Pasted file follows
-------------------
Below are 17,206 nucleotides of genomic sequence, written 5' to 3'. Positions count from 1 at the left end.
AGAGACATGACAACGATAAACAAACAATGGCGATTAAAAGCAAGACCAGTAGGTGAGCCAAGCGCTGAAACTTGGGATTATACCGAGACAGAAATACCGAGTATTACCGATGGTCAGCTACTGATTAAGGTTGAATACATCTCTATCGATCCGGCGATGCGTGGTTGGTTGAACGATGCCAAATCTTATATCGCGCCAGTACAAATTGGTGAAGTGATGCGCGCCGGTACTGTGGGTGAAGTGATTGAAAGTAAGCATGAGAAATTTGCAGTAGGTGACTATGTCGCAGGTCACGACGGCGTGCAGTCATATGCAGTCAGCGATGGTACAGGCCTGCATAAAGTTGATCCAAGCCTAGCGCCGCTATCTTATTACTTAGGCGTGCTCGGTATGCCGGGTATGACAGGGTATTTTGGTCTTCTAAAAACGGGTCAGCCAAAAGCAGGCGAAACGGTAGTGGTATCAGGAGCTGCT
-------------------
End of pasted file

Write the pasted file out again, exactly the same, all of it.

Below are 17,206 nucleotides of genomic sequence, written 5' to 3'. Positions count from 1 at the left end.
AGAGACATGACAACGATAAACAAACAATGGCGATTAAAAGCAAGACCAGTAGGTGAGCCAAGCGCTGAAACTTGGGATTATACCGAGACAGAAATACCGAGTATTACCGATGGTCAGCTACTGATTAAGGTTGAATACATCTCTATCGATCCGGCGATGCGTGGTTGGTTGAACGATGCCAAATCTTATATCGCGCCAGTACAAATTGGTGAAGTGATGCGCGCCGGTACTGTGGGTGAAGTGATTGAAAGTAAGCATGAGAAATTTGCAGTAGGTGACTATGTCGCAGGTCACGACGGCGTGCAGTCATATGCAGTCAGCGATGGTACAGGCCTGCATAAAGTTGATCCAAGCCTAGCGCCGCTATCTTATTACTTAGGCGTGCTCGGTATGCCGGGTATGACAGGGTATTTTGGTCTTCTAAAAACGGGTCAGCCAAAAGCAGGCGAAACGGTAGTGGTATCAGGAGCTGCT